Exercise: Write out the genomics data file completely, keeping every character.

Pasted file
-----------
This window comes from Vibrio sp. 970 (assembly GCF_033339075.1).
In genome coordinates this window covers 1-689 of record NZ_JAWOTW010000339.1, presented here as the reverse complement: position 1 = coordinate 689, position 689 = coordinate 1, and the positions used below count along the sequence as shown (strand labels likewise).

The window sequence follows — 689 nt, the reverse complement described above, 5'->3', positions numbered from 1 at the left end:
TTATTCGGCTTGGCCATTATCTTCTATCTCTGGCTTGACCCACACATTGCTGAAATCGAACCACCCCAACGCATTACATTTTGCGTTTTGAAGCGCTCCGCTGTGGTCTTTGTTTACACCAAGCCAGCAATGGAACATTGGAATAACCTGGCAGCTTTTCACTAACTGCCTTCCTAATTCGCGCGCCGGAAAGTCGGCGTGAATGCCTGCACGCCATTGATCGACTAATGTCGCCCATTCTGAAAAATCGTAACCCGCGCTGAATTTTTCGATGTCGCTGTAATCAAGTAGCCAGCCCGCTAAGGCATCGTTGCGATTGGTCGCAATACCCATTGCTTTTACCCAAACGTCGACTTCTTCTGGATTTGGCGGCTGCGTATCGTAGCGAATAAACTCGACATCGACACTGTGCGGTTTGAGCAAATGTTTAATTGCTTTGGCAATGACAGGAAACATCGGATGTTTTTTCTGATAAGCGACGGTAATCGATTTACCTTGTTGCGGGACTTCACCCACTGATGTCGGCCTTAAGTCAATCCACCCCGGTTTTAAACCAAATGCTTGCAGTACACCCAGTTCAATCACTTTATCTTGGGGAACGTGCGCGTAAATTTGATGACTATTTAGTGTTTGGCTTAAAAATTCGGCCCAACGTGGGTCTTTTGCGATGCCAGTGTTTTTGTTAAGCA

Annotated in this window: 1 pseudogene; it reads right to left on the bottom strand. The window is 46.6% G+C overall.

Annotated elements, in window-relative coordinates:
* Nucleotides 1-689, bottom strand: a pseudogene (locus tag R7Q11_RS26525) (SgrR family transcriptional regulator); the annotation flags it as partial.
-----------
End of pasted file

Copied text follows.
This window comes from Vibrio sp. 970 (assembly GCF_033339075.1).
In genome coordinates this window covers 1-689 of record NZ_JAWOTW010000339.1, presented here as the reverse complement: position 1 = coordinate 689, position 689 = coordinate 1, and the positions used below count along the sequence as shown (strand labels likewise).

The window sequence follows — 689 nt, the reverse complement described above, 5'->3', positions numbered from 1 at the left end:
TTATTCGGCTTGGCCATTATCTTCTATCTCTGGCTTGACCCACACATTGCTGAAATCGAACCACCCCAACGCATTACATTTTGCGTTTTGAAGCGCTCCGCTGTGGTCTTTGTTTACACCAAGCCAGCAATGGAACATTGGAATAACCTGGCAGCTTTTCACTAACTGCCTTCCTAATTCGCGCGCCGGAAAGTCGGCGTGAATGCCTGCACGCCATTGATCGACTAATGTCGCCCATTCTGAAAAATCGTAACCCGCGCTGAATTTTTCGATGTCGCTGTAATCAAGTAGCCAGCCCGCTAAGGCATCGTTGCGATTGGTCGCAATACCCATTGCTTTTACCCAAACGTCGACTTCTTCTGGATTTGGCGGCTGCGTATCGTAGCGAATAAACTCGACATCGACACTGTGCGGTTTGAGCAAATGTTTAATTGCTTTGGCAATGACAGGAAACATCGGATGTTTTTTCTGATAAGCGACGGTAATCGATTTACCTTGTTGCGGGACTTCACCCACTGATGTCGGCCTTAAGTCAATCCACCCCGGTTTTAAACCAAATGCTTGCAGTACACCCAGTTCAATCACTTTATCTTGGGGAACGTGCGCGTAAATTTGATGACTATTTAGTGTTTGGCTTAAAAATTCGGCCCAACGTGGGTCTTTTGCGATGCCAGTGTTTTTGTTAAGCA

Annotated in this window: 1 pseudogene; it reads right to left on the bottom strand. The window is 46.6% G+C overall.

Annotated elements, in window-relative coordinates:
* Nucleotides 1-689, bottom strand: a pseudogene (locus tag R7Q11_RS26525) (SgrR family transcriptional regulator); the annotation flags it as partial.